Student Debt: How to Make Sense of the Lending ProcessJul 31, 2018
We know student debt is a big deal in Canada and some students are opting out of traditional government-based student loans. However, the process can still be confusing for parents and students who are navigating this for the first time.
In this podcast, Doug Jones, Licensed Insolvency Trustee from our Barrie office, offers advice to parents about the alternatives to federal or provincial student loans.
Here are some facts parents and students should know about alternative lending sources:
- Lines of credit
Parents can apply for a line of credit and allow their child access. Much like a credit card, a line of credit has a pre-set spending limit, but often with lower interest. A student can use the line of credit, repay, and continue to borrow up to the maximum limit.
Benefit: lower overall interest rate than traditional student loans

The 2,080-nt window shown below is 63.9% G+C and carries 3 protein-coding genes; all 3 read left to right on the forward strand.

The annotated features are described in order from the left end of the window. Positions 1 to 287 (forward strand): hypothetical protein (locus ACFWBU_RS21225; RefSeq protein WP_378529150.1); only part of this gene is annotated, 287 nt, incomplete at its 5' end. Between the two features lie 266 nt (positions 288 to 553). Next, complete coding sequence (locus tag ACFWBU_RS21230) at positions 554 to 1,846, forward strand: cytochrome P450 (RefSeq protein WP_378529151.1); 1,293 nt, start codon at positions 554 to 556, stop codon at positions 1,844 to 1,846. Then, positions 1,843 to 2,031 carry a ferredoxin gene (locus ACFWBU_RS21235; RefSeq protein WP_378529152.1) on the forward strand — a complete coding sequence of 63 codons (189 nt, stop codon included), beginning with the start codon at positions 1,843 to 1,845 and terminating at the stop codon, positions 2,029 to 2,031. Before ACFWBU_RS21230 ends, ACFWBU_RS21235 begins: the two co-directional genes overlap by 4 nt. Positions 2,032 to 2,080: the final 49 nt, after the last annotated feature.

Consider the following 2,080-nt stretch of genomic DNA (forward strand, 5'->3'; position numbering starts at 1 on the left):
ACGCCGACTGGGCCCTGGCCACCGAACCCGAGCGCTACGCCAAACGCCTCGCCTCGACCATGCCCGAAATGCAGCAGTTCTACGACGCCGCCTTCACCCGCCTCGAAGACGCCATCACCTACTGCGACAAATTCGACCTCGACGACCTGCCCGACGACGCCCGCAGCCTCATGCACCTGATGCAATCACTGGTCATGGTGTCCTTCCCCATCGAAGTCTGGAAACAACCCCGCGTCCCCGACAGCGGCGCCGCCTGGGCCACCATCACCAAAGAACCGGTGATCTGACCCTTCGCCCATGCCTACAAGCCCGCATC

Drawback: interest will be owed each month when money is borrowed instead of after graduation, which is the case with a government loan.
A few things to note about a line of credit:
- Interest charges accumulate while your son or daughter is in school.
- Repayment terms are likely stricter than a government loan. This means that you or your child will need to start repaying the loan immediately after borrowing.
- Repayment assistance will be harder to negotiate.
- Non-government student loans
Some major banks offer these types of loans, typically held by the parents or held by the student and co-signed by parents. You may be able to negotiate the terms of repayment or the monthly repayment amount.
What parents should know before they co-sign:
If approval for the loan depends on a parent co-signing, it’s important to understand that parents are responsible for their child’s missed payments. Those missed payments it will negatively affect parents’ credit score too. In addition, if your child does not apply for a traditional loan through the government, such as OSAP, they could miss out on Canada Student Grants.
Parents, consider your own consumer debt. Could you afford to take on your child’s student loan debt if they were to default? If you really want to help your child financially but you’re concerned about your own debt, consider speaking to an LIT who can explain debt repayment options that could free up cash in your budget and reduce your debt.